The Last Bout of ‘03 – NVIDIA’s GeForce FX 5700 Ultraby Derek Wilson on October 23, 2003 9:30 AM EST
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There was a great deal of talk about why architectural decisions were made, but we will concern ourselves more with what exists rather than why this path was chosen. Every architecture will have its advantages and disadvantages, but understanding what lies beneath is a necessary part of the equation for developers to create efficient code for any architecture.
The first thing of note is NVIDIA's confirmation that 3dcenter.de did a very good job of wading through the patents that cover the NV3x architecture. We will be going into the block diagram of the shader/texture core in this description, but we won't be able to take quite as technical a look at the architecture as 3dcenter. Right now, we are more interested in bringing you the scoop on how the NV36 gets its speed.
For our architecture coverage, we will jump right into the block diagram of the Shader/Texture core on NV35:
As we can see from this diagram, the architecture is very complex. The shader/texture core works by operating on "quads" at a time (in a SIMD manner). These quads enter the pipeline via the gatekeeper which handles managing which ones need to go through the pipe next. This includes quads that have come back for a second pass through the shader.
What happens in the center of this pipeline is dependent upon the shader code running or the texturing operations being done on the current set of quads. There are a certain few restrictions on what can be going on in here that go beyond simply the precision of the data. For instance, NV35 has a max of 32 registers (less if higher precision is used), the core texture unit is able to put (at most) two textures on a quad every clock cycle, the shader and combiners cannot all read the same register at the same time, along with limits on the number of triangles and quads that can be in flight at a time. These things have made it necessary for developers to pay more attention to what they are doing with their code than just writing code that produces the desired mathematic result. Of course, NVIDIA is going to try to make this less of a task through their compiler technology (which we will get to in a second).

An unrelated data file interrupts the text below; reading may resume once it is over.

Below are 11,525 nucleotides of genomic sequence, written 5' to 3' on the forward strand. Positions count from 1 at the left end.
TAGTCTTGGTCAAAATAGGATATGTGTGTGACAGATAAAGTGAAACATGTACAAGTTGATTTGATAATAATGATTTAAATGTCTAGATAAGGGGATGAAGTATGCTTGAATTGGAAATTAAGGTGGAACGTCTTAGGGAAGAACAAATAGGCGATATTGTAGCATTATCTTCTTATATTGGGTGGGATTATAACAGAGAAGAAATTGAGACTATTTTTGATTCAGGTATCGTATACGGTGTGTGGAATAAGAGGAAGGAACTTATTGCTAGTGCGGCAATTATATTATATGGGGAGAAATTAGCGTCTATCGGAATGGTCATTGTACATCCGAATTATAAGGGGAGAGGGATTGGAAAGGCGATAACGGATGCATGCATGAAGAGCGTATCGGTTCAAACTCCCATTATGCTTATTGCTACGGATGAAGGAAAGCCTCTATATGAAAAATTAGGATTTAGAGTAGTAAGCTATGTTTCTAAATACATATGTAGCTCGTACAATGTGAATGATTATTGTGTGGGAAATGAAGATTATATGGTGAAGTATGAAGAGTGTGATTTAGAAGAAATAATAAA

Let us examine why the 5700 Ultra is able to pull out the performance increases we will be exploring shortly. Looking in the combiner stage of the block diagram, we can see that we are able to either have two combiners per clock or complete two math operations per clock. This was the same as NV31, with a very important exception: pre-NV35 architectures implement the combiner in fx12 (12 bit integer), NV35, NV36, and NV38 all have combiners that operate in full fp32 precision mode. This allows two more floating point operations to be done per clock cycle and is a very large factor in the increase in performance we have seen when we step up from NV30 to NV35 and from NV31 to NV36. In the end, the 5700 Ultra is a reflection of the performance delta between NV30 and NV38 for the midrange cards.
If you want to take a deeper look at this technology, the previously mentioned 3dcenter article is a good place to start. From here, we will touch on NVIDIA's Unified Compiler technology and explain how NVIDIA plans on making code run as efficiently as possible on their hardware with less hand optimization.